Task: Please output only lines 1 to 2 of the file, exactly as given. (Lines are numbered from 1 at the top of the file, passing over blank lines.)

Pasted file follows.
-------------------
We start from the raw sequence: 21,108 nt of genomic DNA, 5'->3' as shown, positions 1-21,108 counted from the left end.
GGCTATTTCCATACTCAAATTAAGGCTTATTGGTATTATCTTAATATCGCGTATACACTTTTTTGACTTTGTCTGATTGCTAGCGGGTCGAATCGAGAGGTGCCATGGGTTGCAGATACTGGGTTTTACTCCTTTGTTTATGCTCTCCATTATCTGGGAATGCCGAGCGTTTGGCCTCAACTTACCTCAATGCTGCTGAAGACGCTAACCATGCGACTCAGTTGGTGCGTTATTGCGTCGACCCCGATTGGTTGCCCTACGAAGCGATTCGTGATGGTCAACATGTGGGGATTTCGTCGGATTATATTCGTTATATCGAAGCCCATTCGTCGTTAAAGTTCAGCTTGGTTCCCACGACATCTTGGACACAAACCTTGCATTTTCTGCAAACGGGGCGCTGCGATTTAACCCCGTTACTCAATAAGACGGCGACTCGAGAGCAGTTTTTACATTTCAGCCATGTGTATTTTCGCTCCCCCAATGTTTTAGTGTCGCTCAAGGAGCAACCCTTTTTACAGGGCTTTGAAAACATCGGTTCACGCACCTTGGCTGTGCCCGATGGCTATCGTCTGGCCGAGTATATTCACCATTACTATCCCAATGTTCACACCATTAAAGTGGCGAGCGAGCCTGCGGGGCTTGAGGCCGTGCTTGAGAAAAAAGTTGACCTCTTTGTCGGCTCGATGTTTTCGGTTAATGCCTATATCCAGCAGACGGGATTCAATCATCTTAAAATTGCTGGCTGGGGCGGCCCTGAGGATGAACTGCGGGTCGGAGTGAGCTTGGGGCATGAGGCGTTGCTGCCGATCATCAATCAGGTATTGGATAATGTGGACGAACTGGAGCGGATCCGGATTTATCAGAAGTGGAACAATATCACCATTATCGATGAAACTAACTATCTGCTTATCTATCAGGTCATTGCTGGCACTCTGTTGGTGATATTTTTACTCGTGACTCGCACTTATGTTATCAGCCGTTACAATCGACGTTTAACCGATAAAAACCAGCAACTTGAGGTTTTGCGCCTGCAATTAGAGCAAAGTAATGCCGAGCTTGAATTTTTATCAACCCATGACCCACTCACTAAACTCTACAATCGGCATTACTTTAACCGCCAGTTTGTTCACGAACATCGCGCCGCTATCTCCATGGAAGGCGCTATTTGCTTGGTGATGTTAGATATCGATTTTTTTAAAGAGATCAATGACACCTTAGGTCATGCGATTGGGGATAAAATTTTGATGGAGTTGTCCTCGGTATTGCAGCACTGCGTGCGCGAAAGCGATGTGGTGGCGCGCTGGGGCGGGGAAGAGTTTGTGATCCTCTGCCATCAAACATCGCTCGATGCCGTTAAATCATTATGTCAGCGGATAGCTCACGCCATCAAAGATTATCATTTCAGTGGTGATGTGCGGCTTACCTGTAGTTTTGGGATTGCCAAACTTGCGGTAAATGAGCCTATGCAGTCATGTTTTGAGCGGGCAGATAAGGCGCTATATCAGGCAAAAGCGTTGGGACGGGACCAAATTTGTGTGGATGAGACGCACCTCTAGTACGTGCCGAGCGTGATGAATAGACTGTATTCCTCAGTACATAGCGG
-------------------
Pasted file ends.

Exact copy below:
We start from the raw sequence: 21,108 nt of genomic DNA, 5'->3' as shown, positions 1-21,108 counted from the left end.
GGCTATTTCCATACTCAAATTAAGGCTTATTGGTATTATCTTAATATCGCGTATACACTTTTTTGACTTTGTCTGATTGCTAGCGGGTCGAATCGAGAGGTGCCATGGGTTGCAGATACTGGGTTTTACTCCTTTGTTTATGCTCTCCATTATCTGGGAATGCCGAGCGTTTGGCCTCAACTTACCTCAATGCTGCTGAAGACGCTAACCATGCGACTCAGTTGGTGCGTTATTGCGTCGACCCCGATTGGTTGCCCTACGAAGCGATTCGTGATGGTCAACATGTGGGGATTTCGTCGGATTATATTCGTTATATCGAAGCCCATTCGTCGTTAAAGTTCAGCTTGGTTCCCACGACATCTTGGACACAAACCTTGCATTTTCTGCAAACGGGGCGCTGCGATTTAACCCCGTTACTCAATAAGACGGCGACTCGAGAGCAGTTTTTACATTTCAGCCATGTGTATTTTCGCTCCCCCAATGTTTTAGTGTCGCTCAAGGAGCAACCCTTTTTACAGGGCTTTGAAAACATCGGTTCACGCACCTTGGCTGTGCCCGATGGCTATCGTCTGGCCGAGTATATTCACCATTACTATCCCAATGTTCACACCATTAAAGTGGCGAGCGAGCCTGCGGGGCTTGAGGCCGTGCTTGAGAAAAAAGTTGACCTCTTTGTCGGCTCGATGTTTTCGGTTAATGCCTATATCCAGCAGACGGGATTCAATCATCTTAAAATTGCTGGCTGGGGCGGCCCTGAGGATGAACTGCGGGTCGGAGTGAGCTTGGGGCATGAGGCGTTGCTGCCGATCATCAATCAGGTATTGGATAATGTGGACGAACTGGAGCGGATCCGGATTTATCAGAAGTGGAACAATATCACCATTATCGATGAAACTAACTATCTGCTTATCTATCAGGTCATTGCTGGCACTCTGTTGGTGATATTTTTACTCGTGACTCGCACTTATGTTATCAGCCGTTACAATCGACGTTTAACCGATAAAAACCAGCAACTTGAGGTTTTGCGCCTGCAATTAGAGCAAAGTAATGCCGAGCTTGAATTTTTATCAACCCATGACCCACTCACTAAACTCTACAATCGGCATTACTTTAACCGCCAGTTTGTTCACGAACATCGCGCCGCTATCTCCATGGAAGGCGCTATTTGCTTGGTGATGTTAGATATCGATTTTTTTAAAGAGATCAATGACACCTTAGGTCATGCGATTGGGGATAAAATTTTGATGGAGTTGTCCTCGGTATTGCAGCACTGCGTGCGCGAAAGCGATGTGGTGGCGCGCTGGGGCGGGGAAGAGTTTGTGATCCTCTGCCATCAAACATCGCTCGATGCCGTTAAATCATTATGTCAGCGGATAGCTCACGCCATCAAAGATTATCATTTCAGTGGTGATGTGCGGCTTACCTGTAGTTTTGGGATTGCCAAACTTGCGGTAAATGAGCCTATGCAGTCATGTTTTGAGCGGGCAGATAAGGCGCTATATCAGGCAAAAGCGTTGGGACGGGACCAAATTTGTGTGGATGAGACGCACCTCTAGTACGTGCCGAGCGTGATGAATAGACTGTATTCCTCAGTACATAGCGG